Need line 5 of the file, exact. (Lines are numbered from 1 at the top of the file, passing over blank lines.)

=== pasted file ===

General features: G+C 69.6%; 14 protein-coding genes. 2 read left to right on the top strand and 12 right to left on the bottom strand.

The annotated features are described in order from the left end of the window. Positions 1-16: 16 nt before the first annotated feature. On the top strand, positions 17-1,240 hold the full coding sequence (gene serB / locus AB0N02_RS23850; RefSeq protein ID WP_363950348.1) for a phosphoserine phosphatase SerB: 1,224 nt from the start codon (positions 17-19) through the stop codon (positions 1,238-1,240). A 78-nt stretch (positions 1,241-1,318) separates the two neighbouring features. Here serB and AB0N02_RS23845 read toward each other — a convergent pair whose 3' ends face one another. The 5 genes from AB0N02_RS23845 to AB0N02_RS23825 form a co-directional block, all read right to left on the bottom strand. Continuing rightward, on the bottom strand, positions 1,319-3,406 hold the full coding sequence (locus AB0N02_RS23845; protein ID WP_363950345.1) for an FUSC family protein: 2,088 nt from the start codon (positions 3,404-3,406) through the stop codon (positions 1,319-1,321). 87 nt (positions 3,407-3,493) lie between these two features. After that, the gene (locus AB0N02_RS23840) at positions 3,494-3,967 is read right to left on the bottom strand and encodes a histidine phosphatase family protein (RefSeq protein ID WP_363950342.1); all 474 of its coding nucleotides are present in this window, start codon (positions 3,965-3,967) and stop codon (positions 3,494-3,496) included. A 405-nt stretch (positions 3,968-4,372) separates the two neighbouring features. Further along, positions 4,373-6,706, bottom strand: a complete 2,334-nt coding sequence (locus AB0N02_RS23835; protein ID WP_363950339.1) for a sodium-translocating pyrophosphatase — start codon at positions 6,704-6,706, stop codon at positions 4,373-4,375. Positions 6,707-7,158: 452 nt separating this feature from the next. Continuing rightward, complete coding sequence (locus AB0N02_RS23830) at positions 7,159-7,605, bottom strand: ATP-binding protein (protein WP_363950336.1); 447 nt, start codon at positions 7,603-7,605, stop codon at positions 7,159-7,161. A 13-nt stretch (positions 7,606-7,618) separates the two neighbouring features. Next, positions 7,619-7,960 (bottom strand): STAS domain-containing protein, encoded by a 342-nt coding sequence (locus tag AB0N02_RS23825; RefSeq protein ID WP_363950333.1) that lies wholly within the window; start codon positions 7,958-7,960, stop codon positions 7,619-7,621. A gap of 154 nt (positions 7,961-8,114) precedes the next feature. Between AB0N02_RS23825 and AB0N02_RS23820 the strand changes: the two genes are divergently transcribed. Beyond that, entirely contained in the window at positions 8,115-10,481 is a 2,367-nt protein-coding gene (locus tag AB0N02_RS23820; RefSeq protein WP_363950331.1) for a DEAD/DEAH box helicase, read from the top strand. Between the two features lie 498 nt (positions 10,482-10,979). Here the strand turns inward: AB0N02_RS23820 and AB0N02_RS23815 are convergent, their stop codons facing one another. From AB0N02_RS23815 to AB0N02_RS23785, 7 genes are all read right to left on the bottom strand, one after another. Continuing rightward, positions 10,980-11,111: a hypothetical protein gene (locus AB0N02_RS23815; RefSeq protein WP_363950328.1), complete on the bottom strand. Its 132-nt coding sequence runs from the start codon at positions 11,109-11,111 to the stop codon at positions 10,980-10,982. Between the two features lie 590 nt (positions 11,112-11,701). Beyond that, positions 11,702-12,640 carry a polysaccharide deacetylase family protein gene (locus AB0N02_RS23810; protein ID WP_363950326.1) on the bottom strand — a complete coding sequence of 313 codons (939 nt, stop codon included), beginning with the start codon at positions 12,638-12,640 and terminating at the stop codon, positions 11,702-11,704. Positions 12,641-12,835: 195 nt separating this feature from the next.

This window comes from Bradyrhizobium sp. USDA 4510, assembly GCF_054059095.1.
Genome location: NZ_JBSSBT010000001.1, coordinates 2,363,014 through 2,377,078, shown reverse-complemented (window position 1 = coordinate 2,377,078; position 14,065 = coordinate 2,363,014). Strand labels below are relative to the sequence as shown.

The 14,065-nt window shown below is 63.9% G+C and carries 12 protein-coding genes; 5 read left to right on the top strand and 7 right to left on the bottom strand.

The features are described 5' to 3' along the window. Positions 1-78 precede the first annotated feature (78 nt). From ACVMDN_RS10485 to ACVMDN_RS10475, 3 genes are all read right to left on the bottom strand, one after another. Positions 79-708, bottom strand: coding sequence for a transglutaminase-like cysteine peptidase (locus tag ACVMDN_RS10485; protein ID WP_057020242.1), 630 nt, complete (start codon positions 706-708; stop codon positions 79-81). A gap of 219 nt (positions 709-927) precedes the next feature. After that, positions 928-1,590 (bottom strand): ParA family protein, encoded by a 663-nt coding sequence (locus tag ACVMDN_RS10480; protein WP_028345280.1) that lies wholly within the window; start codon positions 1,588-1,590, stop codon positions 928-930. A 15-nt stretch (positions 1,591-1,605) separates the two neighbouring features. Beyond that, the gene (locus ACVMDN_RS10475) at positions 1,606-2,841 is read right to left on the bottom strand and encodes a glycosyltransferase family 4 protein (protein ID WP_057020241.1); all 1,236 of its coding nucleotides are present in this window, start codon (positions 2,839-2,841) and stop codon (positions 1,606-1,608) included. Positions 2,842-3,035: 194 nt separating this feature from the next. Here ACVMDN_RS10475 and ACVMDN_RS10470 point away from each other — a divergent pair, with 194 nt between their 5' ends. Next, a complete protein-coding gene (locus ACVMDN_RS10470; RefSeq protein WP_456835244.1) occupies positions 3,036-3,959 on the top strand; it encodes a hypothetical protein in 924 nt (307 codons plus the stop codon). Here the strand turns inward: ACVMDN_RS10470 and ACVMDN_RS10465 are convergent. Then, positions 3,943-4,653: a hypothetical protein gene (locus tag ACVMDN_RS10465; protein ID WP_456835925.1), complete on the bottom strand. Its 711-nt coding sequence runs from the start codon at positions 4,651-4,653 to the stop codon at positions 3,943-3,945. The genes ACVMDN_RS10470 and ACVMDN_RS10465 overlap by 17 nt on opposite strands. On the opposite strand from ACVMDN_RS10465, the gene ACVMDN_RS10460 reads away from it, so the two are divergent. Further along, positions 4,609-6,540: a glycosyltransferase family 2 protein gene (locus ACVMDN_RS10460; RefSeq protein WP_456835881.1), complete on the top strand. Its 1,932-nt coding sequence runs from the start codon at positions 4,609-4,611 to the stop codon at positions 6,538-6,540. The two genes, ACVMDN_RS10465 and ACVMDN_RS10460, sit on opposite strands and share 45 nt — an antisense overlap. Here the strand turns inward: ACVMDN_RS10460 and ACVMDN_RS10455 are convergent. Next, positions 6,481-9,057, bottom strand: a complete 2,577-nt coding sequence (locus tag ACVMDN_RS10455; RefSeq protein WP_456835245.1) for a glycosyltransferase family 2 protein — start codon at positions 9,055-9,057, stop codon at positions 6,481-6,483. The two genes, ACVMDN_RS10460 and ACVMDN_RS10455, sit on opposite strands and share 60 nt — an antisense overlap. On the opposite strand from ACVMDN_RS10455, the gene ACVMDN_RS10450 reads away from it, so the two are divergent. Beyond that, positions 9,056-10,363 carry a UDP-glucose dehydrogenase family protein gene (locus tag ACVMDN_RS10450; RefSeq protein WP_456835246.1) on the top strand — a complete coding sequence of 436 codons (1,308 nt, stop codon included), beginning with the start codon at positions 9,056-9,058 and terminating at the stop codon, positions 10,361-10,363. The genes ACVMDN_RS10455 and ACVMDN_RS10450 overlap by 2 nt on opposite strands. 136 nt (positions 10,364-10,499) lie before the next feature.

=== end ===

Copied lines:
The 14,065-nt window shown below is 63.9% G+C and carries 12 protein-coding genes; 5 read left to right on the top strand and 7 right to left on the bottom strand.